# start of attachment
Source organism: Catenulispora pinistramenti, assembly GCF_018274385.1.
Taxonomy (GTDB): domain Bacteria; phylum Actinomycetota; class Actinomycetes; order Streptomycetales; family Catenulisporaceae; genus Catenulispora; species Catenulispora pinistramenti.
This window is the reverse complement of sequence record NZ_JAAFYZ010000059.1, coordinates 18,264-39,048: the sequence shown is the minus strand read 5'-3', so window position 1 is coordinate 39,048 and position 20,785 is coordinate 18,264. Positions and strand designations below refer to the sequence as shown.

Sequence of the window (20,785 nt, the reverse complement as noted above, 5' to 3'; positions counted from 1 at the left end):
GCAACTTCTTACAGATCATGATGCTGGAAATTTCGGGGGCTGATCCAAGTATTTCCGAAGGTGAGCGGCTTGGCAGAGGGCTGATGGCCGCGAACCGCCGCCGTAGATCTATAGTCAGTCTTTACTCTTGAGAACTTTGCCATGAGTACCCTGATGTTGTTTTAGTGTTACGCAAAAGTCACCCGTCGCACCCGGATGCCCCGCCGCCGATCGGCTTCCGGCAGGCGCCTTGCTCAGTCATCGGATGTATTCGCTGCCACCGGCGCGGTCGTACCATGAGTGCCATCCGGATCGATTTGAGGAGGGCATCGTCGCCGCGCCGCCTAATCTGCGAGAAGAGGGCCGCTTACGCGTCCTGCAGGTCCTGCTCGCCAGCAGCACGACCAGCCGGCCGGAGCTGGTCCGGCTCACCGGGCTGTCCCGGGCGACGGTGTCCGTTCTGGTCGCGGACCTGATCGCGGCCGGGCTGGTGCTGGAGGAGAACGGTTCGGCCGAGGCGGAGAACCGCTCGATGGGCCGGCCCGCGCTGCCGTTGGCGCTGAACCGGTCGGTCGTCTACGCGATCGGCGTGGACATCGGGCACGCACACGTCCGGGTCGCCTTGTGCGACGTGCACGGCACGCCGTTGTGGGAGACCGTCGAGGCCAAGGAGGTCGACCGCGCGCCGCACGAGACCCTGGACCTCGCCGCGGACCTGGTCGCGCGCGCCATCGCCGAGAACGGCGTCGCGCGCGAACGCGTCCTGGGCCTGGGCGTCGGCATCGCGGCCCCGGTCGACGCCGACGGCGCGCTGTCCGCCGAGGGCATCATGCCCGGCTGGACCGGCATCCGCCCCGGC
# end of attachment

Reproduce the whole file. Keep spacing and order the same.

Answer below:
Source organism: Catenulispora pinistramenti, assembly GCF_018274385.1.
Taxonomy (GTDB): domain Bacteria; phylum Actinomycetota; class Actinomycetes; order Streptomycetales; family Catenulisporaceae; genus Catenulispora; species Catenulispora pinistramenti.
This window is the reverse complement of sequence record NZ_JAAFYZ010000059.1, coordinates 18,264-39,048: the sequence shown is the minus strand read 5'-3', so window position 1 is coordinate 39,048 and position 20,785 is coordinate 18,264. Positions and strand designations below refer to the sequence as shown.

Sequence of the window (20,785 nt, the reverse complement as noted above, 5' to 3'; positions counted from 1 at the left end):
GCAACTTCTTACAGATCATGATGCTGGAAATTTCGGGGGCTGATCCAAGTATTTCCGAAGGTGAGCGGCTTGGCAGAGGGCTGATGGCCGCGAACCGCCGCCGTAGATCTATAGTCAGTCTTTACTCTTGAGAACTTTGCCATGAGTACCCTGATGTTGTTTTAGTGTTACGCAAAAGTCACCCGTCGCACCCGGATGCCCCGCCGCCGATCGGCTTCCGGCAGGCGCCTTGCTCAGTCATCGGATGTATTCGCTGCCACCGGCGCGGTCGTACCATGAGTGCCATCCGGATCGATTTGAGGAGGGCATCGTCGCCGCGCCGCCTAATCTGCGAGAAGAGGGCCGCTTACGCGTCCTGCAGGTCCTGCTCGCCAGCAGCACGACCAGCCGGCCGGAGCTGGTCCGGCTCACCGGGCTGTCCCGGGCGACGGTGTCCGTTCTGGTCGCGGACCTGATCGCGGCCGGGCTGGTGCTGGAGGAGAACGGTTCGGCCGAGGCGGAGAACCGCTCGATGGGCCGGCCCGCGCTGCCGTTGGCGCTGAACCGGTCGGTCGTCTACGCGATCGGCGTGGACATCGGGCACGCACACGTCCGGGTCGCCTTGTGCGACGTGCACGGCACGCCGTTGTGGGAGACCGTCGAGGCCAAGGAGGTCGACCGCGCGCCGCACGAGACCCTGGACCTCGCCGCGGACCTGGTCGCGCGCGCCATCGCCGAGAACGGCGTCGCGCGCGAACGCGTCCTGGGCCTGGGCGTCGGCATCGCGGCCCCGGTCGACGCCGACGGCGCGCTGTCCGCCGAGGGCATCATGCCCGGCTGGACCGGCATCCGCCCCGGC